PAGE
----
2023 has been a remarkable year for the World Games in this country, and it’s important to celebrate the positives in the game.

The highlight was hosting the Women’s World Cup for the first time we made a massive statement to the world.

Australia is a renowned host of world-class sporting events, having hosted the Olympics twice and World Cups in Rugby Union and League on top of our annual hosting of major Tennis and Horse Racing events.

However, you need more preparation for the intensity and focus of the World Game. When you have the host team as a contender for the whole tournament, it’s an irresistible cocktail that explodes on our TVs, stadiums, pubs, and streets.

Gallant Matildas

Our gallant Matildas fell short in the semi-final with plenty of “what if “moments to stimulate conversations for years.

What if Sam Kerr hadn’t been injured for half the tournament? Would she have taken those half chances in the semi-final on top of her wonder goal? What if Ellie Carpenter took the old-fashioned British approach of “If in doubt, kick it out” instead of trying to navigate her way out of trouble in front of her own goal?

What if Gustavson took a beaten Hayley Raso and a very tired Katrina Gorrie off earlier for some fresh new talent?

Whilst there were plenty of ‘what if moments’ in the semi-final loss to England, the penalty win against European powerhouse France in the Quarter Finals will long live in our minds and hearts and captured the imagination of a nation creating superstars overnight for players that have played under much more humbling environments for most of their careers.

Having watched and observed Australian football for over 40 years, you understood we were experiencing history and code-changing behaviours during the Women’s World Cup.

I never thought I’d see the day a Triple M AFL footy commentary box full of AFL men jumping up and down in sheer joy after Cortnee Vine’s final deciding penalty hit the net.

After a stellar year, the Matildas have firmly launched themselves into the mainstream sports sphere and are undoubtedly one of Australia’s most-watched national sports teams.

Anyone thinking the bubble would burst post-World Cup should think again after a sell-out crowd at Optus stadium in Perth against Asian minnow Philippines, where the Matildas turned it on with style, racing to an 8-0 victory.

National Second Division launch

The next biggest story was the recent launch and announcement of eight clubs to be offered licenses in the new “National Second Division” to start in early 2025.

The announcement brings football fans in Australia one step closer to an official promotion and relegation system in the top tier. Three Victorian teams (Avondale, Preston Lions and South Melbourne) and five NSW teams (Marconi, Sydney United, Sydney Olympic, APIA and Wollongong) beat 18 other strong bidders nationwide.

After a promising start to the A-League all those years ago, the wrong act by the Lowy-led board to marginalise historical clubs that had a footprint in the code and its community for over 60 years was a short-sighted, narrow-minded strategy that set back and hurt the code.

The lifeblood of football is clubs, those that entertain in beautiful large stadiums, and those that play in small boutique grounds that offer a cauldron of passion and atmosphere and deep links to their local communities. All have roles in the game, providing opportunities for aspirational coaches and players and entertainment to supporters.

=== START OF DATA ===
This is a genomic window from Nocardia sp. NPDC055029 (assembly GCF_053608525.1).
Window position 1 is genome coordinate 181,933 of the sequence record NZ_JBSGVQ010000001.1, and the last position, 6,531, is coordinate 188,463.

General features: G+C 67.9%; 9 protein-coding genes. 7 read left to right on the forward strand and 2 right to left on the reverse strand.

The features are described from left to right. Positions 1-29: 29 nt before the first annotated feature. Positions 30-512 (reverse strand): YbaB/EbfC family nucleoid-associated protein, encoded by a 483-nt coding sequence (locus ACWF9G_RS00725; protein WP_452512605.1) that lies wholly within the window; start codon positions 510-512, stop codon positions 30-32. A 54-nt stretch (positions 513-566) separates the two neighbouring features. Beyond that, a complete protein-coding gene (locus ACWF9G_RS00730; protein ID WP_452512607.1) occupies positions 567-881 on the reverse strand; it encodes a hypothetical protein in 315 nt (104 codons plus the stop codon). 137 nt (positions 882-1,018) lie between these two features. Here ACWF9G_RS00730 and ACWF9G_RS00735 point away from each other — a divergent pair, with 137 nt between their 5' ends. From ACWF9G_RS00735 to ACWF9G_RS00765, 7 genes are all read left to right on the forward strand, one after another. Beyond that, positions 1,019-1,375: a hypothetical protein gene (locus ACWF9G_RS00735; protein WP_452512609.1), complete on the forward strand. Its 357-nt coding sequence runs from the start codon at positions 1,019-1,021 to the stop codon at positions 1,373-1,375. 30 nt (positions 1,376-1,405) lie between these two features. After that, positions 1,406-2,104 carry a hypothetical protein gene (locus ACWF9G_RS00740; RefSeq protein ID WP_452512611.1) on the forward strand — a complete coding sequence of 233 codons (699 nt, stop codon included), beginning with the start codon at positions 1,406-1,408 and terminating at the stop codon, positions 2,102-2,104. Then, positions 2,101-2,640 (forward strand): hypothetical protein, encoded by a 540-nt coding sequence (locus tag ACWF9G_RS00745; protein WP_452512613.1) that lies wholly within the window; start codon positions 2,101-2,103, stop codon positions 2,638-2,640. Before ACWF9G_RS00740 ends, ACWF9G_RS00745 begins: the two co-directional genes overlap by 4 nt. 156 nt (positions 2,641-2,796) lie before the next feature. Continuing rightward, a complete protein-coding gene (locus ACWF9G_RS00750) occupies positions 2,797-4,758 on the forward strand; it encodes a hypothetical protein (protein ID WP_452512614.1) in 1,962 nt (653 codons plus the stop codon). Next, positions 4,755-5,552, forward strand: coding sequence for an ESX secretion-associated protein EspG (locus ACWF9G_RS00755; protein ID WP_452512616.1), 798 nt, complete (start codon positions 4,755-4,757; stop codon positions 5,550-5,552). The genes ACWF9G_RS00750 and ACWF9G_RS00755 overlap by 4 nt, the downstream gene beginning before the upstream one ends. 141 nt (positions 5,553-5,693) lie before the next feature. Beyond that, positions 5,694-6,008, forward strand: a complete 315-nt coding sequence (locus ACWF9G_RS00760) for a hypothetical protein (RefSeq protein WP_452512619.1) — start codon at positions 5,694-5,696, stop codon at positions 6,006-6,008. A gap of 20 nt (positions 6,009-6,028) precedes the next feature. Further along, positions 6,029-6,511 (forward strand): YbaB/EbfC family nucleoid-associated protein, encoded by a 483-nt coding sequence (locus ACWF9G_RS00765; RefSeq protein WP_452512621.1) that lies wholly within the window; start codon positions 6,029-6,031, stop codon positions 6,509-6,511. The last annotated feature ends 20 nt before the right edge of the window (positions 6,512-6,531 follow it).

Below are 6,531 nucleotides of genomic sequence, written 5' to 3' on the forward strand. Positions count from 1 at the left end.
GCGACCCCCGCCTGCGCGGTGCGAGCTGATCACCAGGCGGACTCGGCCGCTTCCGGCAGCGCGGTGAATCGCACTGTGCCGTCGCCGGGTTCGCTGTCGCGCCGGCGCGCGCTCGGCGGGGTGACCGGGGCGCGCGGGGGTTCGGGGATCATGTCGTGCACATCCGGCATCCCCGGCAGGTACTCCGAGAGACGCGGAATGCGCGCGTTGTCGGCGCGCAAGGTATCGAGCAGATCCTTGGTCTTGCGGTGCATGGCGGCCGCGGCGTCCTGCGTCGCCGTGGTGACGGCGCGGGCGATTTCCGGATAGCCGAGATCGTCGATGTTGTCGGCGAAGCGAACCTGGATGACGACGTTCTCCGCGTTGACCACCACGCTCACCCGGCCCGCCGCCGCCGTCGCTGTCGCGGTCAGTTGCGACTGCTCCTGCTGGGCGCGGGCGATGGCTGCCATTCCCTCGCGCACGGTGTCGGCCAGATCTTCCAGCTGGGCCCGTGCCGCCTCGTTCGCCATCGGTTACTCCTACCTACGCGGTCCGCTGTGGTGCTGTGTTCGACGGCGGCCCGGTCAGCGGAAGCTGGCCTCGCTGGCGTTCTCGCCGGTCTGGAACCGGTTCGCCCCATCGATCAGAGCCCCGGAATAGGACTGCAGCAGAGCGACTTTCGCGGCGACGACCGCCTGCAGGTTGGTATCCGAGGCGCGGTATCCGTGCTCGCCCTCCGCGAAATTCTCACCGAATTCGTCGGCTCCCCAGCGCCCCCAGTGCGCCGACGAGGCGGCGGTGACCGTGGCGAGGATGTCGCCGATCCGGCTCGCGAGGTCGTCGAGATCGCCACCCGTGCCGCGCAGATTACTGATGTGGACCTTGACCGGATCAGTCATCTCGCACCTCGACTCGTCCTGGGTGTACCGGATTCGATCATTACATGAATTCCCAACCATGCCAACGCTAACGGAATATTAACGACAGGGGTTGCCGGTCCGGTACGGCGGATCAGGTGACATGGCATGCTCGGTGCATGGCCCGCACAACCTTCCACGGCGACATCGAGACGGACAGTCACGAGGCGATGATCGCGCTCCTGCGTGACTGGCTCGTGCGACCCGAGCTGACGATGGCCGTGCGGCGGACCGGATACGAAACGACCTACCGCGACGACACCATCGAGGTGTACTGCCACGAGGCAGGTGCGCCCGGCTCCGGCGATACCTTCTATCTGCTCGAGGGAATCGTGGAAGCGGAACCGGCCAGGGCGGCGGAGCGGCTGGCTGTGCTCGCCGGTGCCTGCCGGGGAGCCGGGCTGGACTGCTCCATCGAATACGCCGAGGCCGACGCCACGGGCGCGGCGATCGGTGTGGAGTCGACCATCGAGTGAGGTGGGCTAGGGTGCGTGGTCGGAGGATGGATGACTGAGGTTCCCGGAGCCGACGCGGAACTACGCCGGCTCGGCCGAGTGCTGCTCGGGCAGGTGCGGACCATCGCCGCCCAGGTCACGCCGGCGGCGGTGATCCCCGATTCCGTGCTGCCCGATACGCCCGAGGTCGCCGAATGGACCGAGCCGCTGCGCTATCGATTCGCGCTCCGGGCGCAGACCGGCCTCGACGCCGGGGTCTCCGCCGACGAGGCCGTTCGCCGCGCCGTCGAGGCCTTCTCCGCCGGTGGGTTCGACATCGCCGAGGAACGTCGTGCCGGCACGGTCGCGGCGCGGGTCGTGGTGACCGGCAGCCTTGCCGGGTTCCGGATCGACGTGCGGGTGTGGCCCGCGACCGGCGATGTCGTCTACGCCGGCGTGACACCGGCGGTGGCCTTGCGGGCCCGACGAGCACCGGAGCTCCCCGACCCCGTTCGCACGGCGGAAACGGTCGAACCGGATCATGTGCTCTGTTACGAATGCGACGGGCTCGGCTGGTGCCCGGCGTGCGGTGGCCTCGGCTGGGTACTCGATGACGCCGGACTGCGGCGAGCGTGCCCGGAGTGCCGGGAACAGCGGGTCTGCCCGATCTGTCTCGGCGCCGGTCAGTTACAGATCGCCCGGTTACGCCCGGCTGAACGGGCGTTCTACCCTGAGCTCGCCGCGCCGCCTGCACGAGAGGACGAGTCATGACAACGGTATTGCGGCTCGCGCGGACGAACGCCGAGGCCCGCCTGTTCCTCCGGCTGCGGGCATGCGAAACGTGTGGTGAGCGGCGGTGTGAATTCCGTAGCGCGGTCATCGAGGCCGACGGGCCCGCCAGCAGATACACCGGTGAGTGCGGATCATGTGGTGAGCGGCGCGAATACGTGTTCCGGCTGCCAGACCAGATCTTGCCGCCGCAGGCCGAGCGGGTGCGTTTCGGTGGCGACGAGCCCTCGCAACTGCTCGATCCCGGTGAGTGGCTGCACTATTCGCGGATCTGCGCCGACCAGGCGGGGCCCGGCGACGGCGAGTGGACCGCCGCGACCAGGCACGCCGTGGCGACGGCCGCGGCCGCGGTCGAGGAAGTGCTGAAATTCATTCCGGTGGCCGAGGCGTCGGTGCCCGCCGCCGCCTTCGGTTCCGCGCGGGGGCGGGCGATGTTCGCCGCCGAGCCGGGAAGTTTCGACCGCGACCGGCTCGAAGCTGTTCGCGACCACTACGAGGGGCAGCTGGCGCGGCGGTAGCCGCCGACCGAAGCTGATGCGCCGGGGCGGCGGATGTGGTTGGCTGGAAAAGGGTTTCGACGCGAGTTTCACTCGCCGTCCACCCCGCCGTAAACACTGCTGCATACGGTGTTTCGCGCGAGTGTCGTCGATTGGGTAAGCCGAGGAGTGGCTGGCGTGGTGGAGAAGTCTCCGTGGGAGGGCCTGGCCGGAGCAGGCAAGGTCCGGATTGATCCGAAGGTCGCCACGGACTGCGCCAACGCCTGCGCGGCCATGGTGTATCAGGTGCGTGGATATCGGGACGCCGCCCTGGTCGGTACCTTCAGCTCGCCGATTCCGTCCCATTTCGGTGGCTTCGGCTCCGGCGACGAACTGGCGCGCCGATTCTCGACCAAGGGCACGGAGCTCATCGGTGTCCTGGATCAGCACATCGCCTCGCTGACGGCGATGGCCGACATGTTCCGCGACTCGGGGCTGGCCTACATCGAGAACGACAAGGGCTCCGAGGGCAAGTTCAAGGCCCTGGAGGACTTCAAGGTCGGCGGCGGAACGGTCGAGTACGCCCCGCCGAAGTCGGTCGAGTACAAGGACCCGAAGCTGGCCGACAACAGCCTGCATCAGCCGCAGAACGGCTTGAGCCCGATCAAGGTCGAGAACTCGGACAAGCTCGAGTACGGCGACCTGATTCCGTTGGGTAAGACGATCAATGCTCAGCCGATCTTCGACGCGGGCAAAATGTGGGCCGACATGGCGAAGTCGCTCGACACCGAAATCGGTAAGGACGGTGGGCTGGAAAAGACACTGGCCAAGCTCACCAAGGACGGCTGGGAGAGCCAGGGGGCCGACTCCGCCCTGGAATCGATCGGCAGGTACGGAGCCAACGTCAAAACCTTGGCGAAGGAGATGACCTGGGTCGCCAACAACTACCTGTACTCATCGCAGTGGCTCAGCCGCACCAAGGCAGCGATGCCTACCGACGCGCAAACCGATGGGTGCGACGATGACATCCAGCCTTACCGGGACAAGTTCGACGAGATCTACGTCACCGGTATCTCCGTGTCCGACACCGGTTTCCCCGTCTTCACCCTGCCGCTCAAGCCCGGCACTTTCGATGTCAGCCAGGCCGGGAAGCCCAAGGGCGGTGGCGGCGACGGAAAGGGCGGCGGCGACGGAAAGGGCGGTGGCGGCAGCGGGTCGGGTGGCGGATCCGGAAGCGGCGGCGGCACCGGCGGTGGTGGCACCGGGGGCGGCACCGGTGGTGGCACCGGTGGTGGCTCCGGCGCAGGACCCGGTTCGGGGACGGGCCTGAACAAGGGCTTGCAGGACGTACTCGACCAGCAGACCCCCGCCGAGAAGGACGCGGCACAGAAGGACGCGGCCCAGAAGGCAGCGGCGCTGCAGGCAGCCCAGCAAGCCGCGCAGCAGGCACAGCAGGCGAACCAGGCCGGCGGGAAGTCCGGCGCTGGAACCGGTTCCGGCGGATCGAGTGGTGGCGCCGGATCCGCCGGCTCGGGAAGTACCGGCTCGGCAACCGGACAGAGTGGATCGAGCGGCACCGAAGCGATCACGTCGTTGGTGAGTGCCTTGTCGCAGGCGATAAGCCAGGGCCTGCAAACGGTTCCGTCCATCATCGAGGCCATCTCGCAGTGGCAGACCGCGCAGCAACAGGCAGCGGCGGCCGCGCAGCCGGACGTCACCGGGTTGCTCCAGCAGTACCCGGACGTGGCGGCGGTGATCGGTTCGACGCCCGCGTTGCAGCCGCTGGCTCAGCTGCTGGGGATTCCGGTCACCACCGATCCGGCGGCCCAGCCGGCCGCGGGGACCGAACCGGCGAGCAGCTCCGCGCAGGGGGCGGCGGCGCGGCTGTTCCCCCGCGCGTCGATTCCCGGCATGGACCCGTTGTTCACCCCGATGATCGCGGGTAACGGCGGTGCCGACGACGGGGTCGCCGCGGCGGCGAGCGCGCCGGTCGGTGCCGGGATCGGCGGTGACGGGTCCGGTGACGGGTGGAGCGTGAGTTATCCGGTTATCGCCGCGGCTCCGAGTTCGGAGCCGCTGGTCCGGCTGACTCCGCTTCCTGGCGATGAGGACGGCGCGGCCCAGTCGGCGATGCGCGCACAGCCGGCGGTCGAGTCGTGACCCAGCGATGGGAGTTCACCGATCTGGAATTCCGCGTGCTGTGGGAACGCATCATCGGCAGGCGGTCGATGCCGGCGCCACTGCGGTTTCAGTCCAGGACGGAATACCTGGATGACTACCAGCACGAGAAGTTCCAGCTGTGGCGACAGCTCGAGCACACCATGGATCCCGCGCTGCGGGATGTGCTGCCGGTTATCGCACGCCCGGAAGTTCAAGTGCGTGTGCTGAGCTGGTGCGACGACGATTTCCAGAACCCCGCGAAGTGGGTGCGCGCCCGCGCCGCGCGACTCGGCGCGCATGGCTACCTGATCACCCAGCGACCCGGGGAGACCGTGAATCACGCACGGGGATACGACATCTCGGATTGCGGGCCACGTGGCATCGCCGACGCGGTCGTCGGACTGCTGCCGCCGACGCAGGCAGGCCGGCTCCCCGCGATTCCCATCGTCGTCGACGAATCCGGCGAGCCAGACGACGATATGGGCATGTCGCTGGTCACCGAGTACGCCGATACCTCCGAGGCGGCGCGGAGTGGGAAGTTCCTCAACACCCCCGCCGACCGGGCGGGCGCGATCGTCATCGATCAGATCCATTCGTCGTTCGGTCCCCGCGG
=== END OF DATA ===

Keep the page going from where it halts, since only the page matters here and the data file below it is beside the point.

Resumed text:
The FFA strategy at the time was to destroy the historical clubs and bring their supporters to the A-League to make their franchises more valuable. The people who created that strategy have yet to learn of the emotional and cultural links to their football clubs.

It may work in shopping centres when you get rid of the local milk bar to funnel the customer, but not in football. Thankfully, the CEO of the FFA, James Johnson, a genuine football person and his crew understood this and performed the work to rebuild Australian football.

Kudos to him and his team, led by experienced sports administrator Peter Filopoulos.

It would be remiss of me not to mention the critical role played by the Association of Australian Football Clubs (AAFC), who have been integral for years now to get this vision moving. Chairman Nick Galatas and the brilliant strategic mind of Tom Kalas were the brains and drive behind uniting football clubs all over the country.

History will remember them all as great people of our code, both in the FFA and the AAFC.

Football Victoria Reforms

A significant change critical to football’s health was the Football Victoria’s (FV) change, allowing one vote, one club constitutional reform.

The FV Membership structure changed from zone representatives and standing committee chairs to one delegate per club. Clubs now have the right to vote, which corrects past wrongs. It may not have had the fanfare as the NSD announcement. Still, it is a historic decision and the culture of football by bringing it back to the fundamentals of healthy, vibrant leagues that mirror the majority of countries around the world.

The code will grow by empowering the football clubs and linking them with promotion and relegation.

You’ll Never Walk Alone

At the end of a remarkable year, I cannot think of a more perfect example of a relationship between supporter and club than European giant Liverpool FC’s iconic Gerry and the Pacemakers’ song You’ll Never Walk Alone.

The lyrics summarise how Australian football has battled through many difficult times and has emerged with hope for better times.

When you walk through a storm

Hold your head up high

And don’t be afraid of the dark

At the end of a storm

There’s a golden sky

And the sweet silver song of a lark

Peter Kokotis is a former football agent and now a youth director and board member of in South Melbourne SC ‘Hellas’